An in depth study of Greek Law and civilization in general makes manifest the existence of a concept of International Law in the ancient Greek world. It is necessary to clarify at the outset that Greek authors distinguished between unwritten (άγραφος) and written law. Unwritten law is defined by Aristotle as the universal law, that is universally recognized principles of morality, whereas written law as the statutes of any given State. Unwritten law is otherwise called natural law or divine law. This distinction is drawn in the Nicomachaean Ethics, where Aristotle suggests that: civil justice is partly natural, and partly conventional; that is natural which possesses the same validity everywhere, and does not depend on being deliberately adopted or not; while that is conventional which in the first instance does not matter whether it assumes one form or another, it matters only when it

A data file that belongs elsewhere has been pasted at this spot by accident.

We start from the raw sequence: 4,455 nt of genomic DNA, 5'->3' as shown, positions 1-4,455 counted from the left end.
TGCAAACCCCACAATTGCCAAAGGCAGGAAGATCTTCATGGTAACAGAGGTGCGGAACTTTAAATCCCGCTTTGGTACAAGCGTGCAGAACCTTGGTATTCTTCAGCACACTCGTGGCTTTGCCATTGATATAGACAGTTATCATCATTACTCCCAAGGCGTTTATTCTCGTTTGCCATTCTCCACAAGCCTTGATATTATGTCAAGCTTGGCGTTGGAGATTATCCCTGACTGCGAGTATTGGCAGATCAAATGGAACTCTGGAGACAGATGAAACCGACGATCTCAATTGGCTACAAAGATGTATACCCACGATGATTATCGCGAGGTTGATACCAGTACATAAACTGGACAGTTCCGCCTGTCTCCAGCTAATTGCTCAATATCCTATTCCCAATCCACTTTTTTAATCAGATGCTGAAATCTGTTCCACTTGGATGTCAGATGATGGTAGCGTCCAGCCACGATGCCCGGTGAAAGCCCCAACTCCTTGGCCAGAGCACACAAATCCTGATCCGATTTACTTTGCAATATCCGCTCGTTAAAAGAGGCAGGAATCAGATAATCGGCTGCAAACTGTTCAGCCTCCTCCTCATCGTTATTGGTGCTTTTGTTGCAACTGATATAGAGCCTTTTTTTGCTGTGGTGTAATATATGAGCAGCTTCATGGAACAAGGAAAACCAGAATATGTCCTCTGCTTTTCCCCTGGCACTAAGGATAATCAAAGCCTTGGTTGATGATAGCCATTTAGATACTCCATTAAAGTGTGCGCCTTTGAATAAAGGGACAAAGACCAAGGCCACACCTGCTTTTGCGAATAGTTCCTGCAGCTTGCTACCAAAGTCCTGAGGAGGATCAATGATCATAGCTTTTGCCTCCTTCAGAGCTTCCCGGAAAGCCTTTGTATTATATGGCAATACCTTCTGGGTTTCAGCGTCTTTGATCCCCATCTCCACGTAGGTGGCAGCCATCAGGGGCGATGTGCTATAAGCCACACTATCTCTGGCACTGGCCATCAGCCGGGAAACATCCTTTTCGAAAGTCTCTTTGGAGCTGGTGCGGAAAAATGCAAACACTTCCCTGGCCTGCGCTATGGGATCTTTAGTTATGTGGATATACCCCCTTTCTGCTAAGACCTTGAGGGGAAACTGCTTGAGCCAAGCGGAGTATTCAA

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has been laid down. A certain application of these conceptions and distinctions is seen in the sphere of the Greek Law of Nations. Writers frequently refer to “the laws of the Hellenes”, “the common laws of Hellas”, “the laws of mankind”, “the laws common to men”. Therefore, expressions such as the following are constantly used: τά τῶν Ἑλλήνων νόμιμα, τά πάντων ἀνθρώπων νόμιμα, τά κοινά τῶν Ἑλλήνων νόμιμα. A large number of important rules and practices of International Law are implied in these expressions. The underlying principles belong predominantly to the category of unwritten laws, deriving their juridical force from tradition and custom, and having for their sanction the will of the gods.